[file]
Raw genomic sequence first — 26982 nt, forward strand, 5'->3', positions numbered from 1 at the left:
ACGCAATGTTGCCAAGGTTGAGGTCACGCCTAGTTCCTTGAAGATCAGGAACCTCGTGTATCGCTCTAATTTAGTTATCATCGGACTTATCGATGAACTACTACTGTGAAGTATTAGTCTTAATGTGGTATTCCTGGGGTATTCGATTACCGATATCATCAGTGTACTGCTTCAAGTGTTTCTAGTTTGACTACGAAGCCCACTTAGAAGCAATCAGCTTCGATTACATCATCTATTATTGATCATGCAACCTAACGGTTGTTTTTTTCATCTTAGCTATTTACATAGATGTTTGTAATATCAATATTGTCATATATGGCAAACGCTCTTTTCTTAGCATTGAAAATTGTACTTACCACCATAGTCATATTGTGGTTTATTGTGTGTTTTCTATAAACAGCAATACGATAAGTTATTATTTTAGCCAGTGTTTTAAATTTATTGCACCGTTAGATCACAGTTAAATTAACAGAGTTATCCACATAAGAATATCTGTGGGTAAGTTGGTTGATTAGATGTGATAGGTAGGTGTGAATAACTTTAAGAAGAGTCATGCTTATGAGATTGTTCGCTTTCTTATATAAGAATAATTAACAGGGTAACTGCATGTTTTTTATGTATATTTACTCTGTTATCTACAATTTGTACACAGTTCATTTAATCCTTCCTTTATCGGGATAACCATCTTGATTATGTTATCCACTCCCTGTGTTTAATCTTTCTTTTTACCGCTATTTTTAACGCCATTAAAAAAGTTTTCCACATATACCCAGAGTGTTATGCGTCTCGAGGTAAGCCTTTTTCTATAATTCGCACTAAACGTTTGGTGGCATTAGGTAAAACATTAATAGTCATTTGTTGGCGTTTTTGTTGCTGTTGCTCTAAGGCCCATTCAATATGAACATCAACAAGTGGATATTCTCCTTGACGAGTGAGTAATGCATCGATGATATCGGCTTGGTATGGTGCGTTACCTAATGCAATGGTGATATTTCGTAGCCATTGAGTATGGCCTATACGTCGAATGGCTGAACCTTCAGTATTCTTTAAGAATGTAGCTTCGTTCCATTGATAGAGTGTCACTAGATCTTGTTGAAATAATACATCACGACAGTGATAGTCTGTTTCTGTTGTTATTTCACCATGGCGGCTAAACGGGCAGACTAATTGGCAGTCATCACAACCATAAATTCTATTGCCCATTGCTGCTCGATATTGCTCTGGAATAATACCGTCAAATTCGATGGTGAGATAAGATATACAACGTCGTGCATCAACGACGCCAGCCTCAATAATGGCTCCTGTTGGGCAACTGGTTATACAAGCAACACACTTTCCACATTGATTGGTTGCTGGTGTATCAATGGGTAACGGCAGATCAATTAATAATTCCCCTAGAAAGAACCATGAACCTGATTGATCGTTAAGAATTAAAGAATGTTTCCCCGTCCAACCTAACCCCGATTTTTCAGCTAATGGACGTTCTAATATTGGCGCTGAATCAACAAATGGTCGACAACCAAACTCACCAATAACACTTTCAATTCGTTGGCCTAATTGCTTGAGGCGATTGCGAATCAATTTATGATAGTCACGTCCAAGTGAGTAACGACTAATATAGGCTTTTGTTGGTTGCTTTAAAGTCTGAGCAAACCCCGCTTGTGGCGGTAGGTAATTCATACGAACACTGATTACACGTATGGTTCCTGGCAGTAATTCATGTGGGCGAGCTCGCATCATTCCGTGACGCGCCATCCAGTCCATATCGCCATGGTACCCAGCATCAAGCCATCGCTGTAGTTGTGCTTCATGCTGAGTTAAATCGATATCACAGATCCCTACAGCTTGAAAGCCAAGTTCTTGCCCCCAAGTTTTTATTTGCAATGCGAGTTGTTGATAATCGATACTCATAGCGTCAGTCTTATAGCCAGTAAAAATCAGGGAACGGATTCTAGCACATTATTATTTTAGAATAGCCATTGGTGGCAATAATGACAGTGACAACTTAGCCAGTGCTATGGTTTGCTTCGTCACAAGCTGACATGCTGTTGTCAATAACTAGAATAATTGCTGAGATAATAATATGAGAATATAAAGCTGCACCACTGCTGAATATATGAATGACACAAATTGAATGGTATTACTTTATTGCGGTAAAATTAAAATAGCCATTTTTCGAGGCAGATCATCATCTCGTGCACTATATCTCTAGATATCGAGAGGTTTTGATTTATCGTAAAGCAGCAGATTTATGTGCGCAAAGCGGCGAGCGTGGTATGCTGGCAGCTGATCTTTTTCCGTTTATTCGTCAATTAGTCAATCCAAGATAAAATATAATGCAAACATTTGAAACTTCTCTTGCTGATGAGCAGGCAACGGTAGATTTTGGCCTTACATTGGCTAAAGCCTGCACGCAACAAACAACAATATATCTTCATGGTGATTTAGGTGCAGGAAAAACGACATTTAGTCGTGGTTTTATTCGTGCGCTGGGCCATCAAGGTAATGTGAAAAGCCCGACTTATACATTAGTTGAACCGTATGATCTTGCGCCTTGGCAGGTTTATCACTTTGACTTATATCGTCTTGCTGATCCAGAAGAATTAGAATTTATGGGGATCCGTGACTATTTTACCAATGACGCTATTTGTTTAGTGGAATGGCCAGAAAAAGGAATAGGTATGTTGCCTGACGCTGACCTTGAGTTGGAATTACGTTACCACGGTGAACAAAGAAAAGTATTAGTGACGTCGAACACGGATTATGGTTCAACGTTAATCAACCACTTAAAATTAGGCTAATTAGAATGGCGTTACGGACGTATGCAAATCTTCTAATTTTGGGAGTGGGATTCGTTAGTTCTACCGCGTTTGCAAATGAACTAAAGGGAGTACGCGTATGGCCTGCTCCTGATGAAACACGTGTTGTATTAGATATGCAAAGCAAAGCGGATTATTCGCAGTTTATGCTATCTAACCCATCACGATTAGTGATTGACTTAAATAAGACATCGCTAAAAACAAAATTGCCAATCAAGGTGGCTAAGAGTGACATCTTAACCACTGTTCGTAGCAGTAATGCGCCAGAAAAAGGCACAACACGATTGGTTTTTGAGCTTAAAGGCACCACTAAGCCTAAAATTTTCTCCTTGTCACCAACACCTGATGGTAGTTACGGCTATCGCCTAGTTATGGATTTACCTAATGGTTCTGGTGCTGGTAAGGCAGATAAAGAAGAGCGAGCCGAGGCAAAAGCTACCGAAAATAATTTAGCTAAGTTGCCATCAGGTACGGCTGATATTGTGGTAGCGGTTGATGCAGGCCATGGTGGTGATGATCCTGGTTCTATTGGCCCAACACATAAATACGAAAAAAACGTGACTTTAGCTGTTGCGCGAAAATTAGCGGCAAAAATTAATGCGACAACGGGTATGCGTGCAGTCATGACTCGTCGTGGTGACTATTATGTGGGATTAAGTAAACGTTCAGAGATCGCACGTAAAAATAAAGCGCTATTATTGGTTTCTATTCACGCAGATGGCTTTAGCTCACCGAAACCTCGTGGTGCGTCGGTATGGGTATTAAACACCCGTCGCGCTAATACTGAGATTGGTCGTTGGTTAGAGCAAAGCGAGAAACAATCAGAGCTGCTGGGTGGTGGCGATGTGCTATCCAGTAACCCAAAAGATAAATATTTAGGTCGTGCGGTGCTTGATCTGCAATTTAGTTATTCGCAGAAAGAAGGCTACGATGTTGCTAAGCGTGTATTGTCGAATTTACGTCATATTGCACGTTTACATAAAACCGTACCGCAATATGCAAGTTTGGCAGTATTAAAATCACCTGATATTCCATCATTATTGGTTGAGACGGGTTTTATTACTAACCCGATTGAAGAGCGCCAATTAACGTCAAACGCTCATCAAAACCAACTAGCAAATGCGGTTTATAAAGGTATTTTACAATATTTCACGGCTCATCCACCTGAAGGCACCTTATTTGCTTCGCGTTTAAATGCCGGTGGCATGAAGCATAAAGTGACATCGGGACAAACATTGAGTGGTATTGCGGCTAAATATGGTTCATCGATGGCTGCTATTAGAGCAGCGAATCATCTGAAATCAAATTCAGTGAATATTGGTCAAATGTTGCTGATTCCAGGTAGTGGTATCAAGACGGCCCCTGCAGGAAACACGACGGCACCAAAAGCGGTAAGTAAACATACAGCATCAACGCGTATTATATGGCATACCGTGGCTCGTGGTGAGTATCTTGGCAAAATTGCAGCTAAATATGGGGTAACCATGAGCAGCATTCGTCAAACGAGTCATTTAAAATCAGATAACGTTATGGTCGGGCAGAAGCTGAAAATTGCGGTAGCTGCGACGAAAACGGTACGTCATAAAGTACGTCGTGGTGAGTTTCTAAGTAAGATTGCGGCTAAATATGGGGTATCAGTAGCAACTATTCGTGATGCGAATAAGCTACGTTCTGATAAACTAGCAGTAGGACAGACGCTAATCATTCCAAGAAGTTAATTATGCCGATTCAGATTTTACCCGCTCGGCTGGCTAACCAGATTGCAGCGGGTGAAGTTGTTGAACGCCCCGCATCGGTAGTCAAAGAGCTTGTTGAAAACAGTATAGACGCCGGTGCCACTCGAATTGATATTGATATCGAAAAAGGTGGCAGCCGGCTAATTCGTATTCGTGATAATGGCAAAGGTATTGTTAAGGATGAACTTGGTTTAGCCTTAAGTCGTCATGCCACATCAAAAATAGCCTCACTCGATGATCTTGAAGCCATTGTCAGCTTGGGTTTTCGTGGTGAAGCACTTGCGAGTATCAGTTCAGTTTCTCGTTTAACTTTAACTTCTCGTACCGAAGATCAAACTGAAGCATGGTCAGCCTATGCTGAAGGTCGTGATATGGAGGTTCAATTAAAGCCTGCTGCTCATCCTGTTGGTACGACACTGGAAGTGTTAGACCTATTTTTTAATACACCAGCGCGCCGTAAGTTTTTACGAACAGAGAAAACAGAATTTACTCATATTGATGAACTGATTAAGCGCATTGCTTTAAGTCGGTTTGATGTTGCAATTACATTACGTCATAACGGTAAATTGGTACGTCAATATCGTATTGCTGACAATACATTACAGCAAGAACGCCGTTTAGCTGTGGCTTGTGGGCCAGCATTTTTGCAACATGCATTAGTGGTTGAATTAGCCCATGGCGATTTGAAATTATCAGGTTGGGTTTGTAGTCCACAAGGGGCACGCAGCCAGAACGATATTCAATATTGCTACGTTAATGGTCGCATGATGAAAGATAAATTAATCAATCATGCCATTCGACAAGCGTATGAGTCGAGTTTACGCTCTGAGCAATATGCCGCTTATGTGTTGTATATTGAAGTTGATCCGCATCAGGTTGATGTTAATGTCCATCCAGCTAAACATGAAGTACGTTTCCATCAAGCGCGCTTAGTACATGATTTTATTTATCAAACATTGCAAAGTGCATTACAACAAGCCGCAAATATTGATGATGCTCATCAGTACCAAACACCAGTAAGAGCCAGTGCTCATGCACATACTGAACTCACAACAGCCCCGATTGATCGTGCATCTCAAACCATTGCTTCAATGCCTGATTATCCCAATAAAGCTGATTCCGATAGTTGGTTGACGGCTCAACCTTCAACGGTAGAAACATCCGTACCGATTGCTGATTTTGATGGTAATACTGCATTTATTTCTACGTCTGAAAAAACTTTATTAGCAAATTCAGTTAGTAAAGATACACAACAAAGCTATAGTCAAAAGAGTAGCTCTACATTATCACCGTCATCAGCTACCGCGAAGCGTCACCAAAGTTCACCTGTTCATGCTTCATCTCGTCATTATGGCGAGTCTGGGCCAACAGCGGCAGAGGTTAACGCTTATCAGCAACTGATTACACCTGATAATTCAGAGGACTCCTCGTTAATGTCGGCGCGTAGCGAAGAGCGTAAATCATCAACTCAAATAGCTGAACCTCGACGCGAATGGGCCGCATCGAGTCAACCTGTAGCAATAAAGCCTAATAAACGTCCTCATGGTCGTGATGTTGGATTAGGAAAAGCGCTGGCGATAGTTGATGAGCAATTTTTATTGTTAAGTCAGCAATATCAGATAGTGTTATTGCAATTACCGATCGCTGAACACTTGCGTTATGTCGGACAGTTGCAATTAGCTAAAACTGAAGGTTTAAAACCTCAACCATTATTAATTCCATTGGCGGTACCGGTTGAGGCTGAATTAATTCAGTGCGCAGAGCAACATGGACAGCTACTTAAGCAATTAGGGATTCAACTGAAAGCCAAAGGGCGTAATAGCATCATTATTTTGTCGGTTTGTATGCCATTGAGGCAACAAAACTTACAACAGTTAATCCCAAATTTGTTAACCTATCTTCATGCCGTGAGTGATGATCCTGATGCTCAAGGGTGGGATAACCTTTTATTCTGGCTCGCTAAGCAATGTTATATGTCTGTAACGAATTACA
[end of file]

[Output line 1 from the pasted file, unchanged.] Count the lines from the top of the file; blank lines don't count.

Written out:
Raw genomic sequence first — 26982 nt, forward strand, 5'->3', positions numbered from 1 at the left: